The minimum weight application keeps track of the weight determined by the USP Advanced QApp and compares it to allowable ranges based on various guidelines. These apps can be used in conjunction with advanced software programs for calculating and monitoring measurement uncertainty.
7. What is the purpose of the performance checks required by chapter 2.1.7 of the European Pharmacopoeia?
Performance checks estimate the random and systematic error of a balance. These checks concentrate on repeatability and sensitivity.
8. What are the repeatability and sensitivity requirements?
A single-piece test load of no more than 5% of the balance’s maximum capacity, but at least 100 mg, is used for the repeatability check. This weight is placed on the weighing pan at least 10 times.
The balance is reset to zero before each measurement. The repeatability is satisfactory if two times the standard deviation of the measured values divided by the smallest net weight defined by the user is not greater than 0.10 %.
When the standard deviation (s) is less than 0.41 × d (where d is the balance’s actual scale interval), s is replaced by 0.41 × d.
A single-piece test load with a weight between 5% and 100% of the balance’s capacity is placed on the balance for the sensitivity check. If the difference between the balance’s indicated value and the nominal weight of the test load (or its conventional mass) is not more than 0.05 percent, the sensitivity is satisfactory.
9. In compliance with chapter 2.1.7 of the European Pharmacopoeia, what is the smallest possible sample weight that can be weighed?
On a balance, the smallest possible sample weight, or minimum sample weight (mmin), is 2000 times the standard deviation of the repeatability measurement. Therefore, if the standard deviation s is, for instance, s = 0.00015 g, the smallest sample weight that can be weighed is mmin = 0.3000 g = 300 mg.
The additional requirement of replacing the determined standard deviation with 0.41 × d, in instances where the standard deviation is less than 0.41 × d (where d is the actual scale interval of the balance), sets the smallest possible sample weight that can be weighed on a balance at 820 × d.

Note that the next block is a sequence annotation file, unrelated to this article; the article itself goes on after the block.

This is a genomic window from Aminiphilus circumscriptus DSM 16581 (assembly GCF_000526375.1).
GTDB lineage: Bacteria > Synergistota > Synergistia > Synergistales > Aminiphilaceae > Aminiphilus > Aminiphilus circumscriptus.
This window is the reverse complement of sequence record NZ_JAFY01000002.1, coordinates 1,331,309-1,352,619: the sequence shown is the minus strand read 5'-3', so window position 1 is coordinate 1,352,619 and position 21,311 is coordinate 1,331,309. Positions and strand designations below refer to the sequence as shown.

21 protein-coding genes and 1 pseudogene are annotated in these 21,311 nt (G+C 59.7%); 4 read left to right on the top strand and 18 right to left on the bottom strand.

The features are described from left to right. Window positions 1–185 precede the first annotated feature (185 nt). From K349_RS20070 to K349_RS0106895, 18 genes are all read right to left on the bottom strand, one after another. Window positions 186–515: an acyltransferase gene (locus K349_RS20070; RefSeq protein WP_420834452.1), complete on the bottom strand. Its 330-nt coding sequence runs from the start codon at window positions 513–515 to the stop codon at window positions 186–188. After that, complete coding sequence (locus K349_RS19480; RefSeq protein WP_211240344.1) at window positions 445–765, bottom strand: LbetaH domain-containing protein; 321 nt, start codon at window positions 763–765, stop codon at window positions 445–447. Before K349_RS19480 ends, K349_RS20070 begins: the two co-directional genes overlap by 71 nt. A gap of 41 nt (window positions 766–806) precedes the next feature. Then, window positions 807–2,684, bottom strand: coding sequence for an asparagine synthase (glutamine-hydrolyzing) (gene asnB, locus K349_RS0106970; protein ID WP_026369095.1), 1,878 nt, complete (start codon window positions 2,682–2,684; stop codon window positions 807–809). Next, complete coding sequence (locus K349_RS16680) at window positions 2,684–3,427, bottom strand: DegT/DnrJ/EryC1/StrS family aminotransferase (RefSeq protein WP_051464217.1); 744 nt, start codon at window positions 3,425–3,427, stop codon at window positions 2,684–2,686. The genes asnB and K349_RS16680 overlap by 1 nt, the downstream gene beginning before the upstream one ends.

This indicates that the smallest possible minimum sample weight for a four-digit analytical balance with d = 0.0001 g, for instance, can never be less than 0.0820 g or 82 mg.
10. Is it possible to weigh smaller samples on the balance with a tare weight that is greater than the minimum weight?
The mass of a tare vessel is not taken into account when determining the minimum sample weight. This means that, regardless of the tare load, the minimum sample weight applies to net loads over the balance’s entire weighing range. The net weight of each sample must be equal to or greater than the minimum sample weight, regardless of whether or not a tare vessel is used.
Please make sure to download the Pharmacopoeia Compliance Guide containing the full set of 18 FAQs for an in-depth discussion of Chapter 2.1.7 of the Ph.Eur.
About Sartorius Lab Instruments GmbH & Co. KG
The Sartorius Group is a leading international partner of life science research and the biopharmaceutical industry.
With innovative laboratory instruments and consumables, the Group’s Lab Products & Services Division concentrates on serving the needs of laboratories performing research and quality control at pharma and biopharma companies and those of academic research institutes.
The Bioprocess Solutions Division with its broad product portfolio focusing on single-use solutions helps customers to manufacture biotech medications and vaccines safely and efficiently. The Group has been annually growing by double digits on average and has been regularly expanding its portfolio by acquisitions of complementary technologies.
In fiscal 2021, the company earned sales revenue of some 3.45 billion euros. At the end of 2021, nearly 14,000 people were employed at the Group’s approximately 60 manufacturing and sales sites, serving customers around the globe.